Mosquito-repelling colors that could prevent bites, according to experts

We know mosquitoes have a few favorite colors, but what about the ones they don't like?

mosquito on green leaf
(Image credit: Getty images / arachi07)

No one enjoys being bitten by a mosquito. Luckily, in the US, the vast majority of species are just a nuisance, but a small number have the ability to transmit viruses and parasites that cause diseases.

So it's important to know how to get rid of mosquitoes in your yard so you don't spend the summer covered in bites or risk catching a mosquito-borne illness.

These bugs are most drawn to smell, but we know that there are also some colors that attract mosquitoes, based on studies conducted by experts. So, what about colors that they don't like?

What colors repel mosquitoes?

We asked experts what colors repel mosquitoes, and it turns out that light, natural tones are the way to go for any mosquito magnets. (Although it still makes sense to stock up on mosquito spray, at Walmart.)

mosquitoes flying at sunset

(Image credit: Getty images / Tunatura)

1. Light colors

Mosquitoes seek out dark, shady areas to avoid losing moisture and they also look for our body heat, given that human blood is their food source. As a result, they are often attracted to dark-colored clothing, such as black and navy blue. So, Mollie Newton of Pet Me Twice says that wearing light-colored clothing, 'such as whites, pastels, or light neutrals,' may make you less attractive to mosquitoes. 

mollie newton
Mollie Newton

Mollie is the founder of Pet Me Twice, platform dedicated to sharing experiences, insights, and reliable information on pet care.

When it's hot out, covering up certainly isn't appealing, but linens in light tones may go some way in keeping these pesky bugs away. They will also reflect the light and heat, helping to keep us cooler, which will also keep mosquitoes away, as Zahid Adnan from The Plant Bible explains:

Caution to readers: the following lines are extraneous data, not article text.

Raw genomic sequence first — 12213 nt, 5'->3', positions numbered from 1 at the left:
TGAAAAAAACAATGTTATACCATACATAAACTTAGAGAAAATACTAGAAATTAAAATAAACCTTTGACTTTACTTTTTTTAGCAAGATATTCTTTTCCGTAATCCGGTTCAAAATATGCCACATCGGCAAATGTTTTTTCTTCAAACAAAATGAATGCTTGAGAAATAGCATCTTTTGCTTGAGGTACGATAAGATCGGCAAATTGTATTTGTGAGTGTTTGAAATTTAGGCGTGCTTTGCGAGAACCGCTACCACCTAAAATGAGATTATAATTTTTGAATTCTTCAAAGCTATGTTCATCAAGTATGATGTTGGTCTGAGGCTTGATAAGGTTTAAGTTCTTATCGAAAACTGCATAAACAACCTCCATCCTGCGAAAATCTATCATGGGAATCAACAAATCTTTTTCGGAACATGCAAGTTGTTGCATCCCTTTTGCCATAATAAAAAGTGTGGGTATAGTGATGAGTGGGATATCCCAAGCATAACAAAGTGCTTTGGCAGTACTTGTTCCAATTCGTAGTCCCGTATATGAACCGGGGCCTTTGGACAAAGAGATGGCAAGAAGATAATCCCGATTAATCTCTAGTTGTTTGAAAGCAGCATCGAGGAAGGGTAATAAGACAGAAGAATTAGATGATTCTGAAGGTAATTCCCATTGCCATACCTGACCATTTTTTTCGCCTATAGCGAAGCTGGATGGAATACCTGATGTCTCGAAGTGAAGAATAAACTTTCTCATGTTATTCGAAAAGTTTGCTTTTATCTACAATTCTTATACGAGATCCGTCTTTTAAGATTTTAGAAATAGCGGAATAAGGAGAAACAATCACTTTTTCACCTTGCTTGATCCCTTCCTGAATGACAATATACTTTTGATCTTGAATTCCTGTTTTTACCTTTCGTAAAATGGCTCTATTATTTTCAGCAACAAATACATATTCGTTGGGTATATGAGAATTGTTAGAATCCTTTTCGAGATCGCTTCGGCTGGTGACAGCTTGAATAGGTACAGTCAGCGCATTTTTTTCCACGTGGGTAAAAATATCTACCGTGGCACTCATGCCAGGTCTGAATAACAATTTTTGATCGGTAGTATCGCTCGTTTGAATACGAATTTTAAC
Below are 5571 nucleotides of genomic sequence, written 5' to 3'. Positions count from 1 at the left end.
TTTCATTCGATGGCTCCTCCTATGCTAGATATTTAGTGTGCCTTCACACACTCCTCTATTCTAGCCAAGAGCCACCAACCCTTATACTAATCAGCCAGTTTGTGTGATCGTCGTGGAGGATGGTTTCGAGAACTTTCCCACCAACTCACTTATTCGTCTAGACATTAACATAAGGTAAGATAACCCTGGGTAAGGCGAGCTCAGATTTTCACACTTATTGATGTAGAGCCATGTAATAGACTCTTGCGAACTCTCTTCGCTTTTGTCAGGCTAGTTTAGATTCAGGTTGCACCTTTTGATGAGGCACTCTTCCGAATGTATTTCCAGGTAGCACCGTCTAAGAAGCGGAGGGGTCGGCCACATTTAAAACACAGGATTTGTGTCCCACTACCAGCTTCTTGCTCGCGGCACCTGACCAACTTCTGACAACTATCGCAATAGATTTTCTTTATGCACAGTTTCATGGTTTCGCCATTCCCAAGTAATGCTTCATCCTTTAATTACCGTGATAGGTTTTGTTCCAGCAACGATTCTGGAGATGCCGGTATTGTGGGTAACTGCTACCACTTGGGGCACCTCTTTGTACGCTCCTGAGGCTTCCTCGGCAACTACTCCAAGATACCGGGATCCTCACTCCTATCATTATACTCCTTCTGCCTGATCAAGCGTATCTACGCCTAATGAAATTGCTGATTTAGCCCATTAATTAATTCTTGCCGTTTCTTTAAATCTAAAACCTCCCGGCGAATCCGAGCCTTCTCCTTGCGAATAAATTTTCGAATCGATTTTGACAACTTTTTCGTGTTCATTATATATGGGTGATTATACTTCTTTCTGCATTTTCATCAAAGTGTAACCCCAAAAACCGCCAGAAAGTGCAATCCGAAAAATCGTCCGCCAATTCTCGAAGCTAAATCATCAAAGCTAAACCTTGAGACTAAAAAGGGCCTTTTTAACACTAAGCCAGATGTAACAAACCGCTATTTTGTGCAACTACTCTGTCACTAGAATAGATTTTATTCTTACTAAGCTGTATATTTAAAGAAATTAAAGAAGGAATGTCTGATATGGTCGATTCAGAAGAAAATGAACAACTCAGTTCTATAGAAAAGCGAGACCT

'Dark colors tend to retain heat, and mosquitoes are drawn to heat and carbon dioxide, which we naturally emit,' says Zahid. 'Therefore, wearing lighter-colored clothing can potentially make you less appealing to mosquitoes.

'Lighter colors, particularly pastel shades, are generally considered less attractive to mosquitoes. You might consider incorporating light-colored outdoor furniture, cushions, or even light-colored plants into your garden ideas,' Zahid suggests.

2. Earth tones

A large pool with a patio, a wicker dining area and a wooden pool house

(Image credit: Future / Polly Eltes)

Natural and earth tones are on-trend in the fashion and interiors world and they have the additional benefit of putting off mosquitoes.

'Mosquitoes are less likely to be drawn to natural and earth tones, such as khaki, beige, and olive green. These colors blend in with the surroundings and may help reduce mosquito attraction,' Mollie Newton says.

Paint and color expert Goodell David of Paints Acrylic agrees, and suggests dressing like a mosquito predator: 'Mosquitoes typically ignore white, green and blue, which are common colors in nature. They also hate ivory, cream, British tan, khaki, pastel yellow and soft gray shades, which are similar to the colors of their natural predators like birds and spiders.'

These bugs generally look for objects in a color that contrasts against their surroundings, so be it clothing or outdoor couch pillows, anything that blends in with your yard will be less visible and attractive to these pests.

mollie newton
Mollie Newton

Mollie is the founder of Pet Me Twice, platform dedicated to sharing experiences, insights, and reliable information on pet care.


What color lighting to mosquitoes hate?

'Mosquitoes are typically less attracted to light sources with shorter wavelengths, such as cool white, blue, and violet lights. These lights are less visible to mosquitoes compared to warmer lights, such as yellow, orange, and red,' says Tehreem Puri from Quick Cat Pro.

While mosquitoes are not particularly deterred by colors, certain colors are less likely to attract them. Understanding their vision won't banish them for good, but it's go to know, for example, that they like floral prints and bright bold patterns. We won't be changing up our entire wardrobes, but we'll be experimenting with solid colors in light, natural tones, planting mosquito-repellent plants and going heavy on the bug spray.

Millie Hurst
Section Editor

Millie Hurst is a freelance lifestyle writer with over six years of experience in digital journalism. Having previously worked as Solved Section Editor at Homes & Gardens and Senior SEO Editor at News UK in London and New York, Millie has written for an array of homes brands including Livingetc and Real Homes and was formerly Senior Content Editor at Ideal Home. She has written and edited countless features on home organization, decluttering and interior design and always hopes to inspire readers with new ways to enjoy their homes. She lives in Sheffield, South Yorkshire, and loves to weave nature-inspired decor and nods to time spent in Italy into her own home.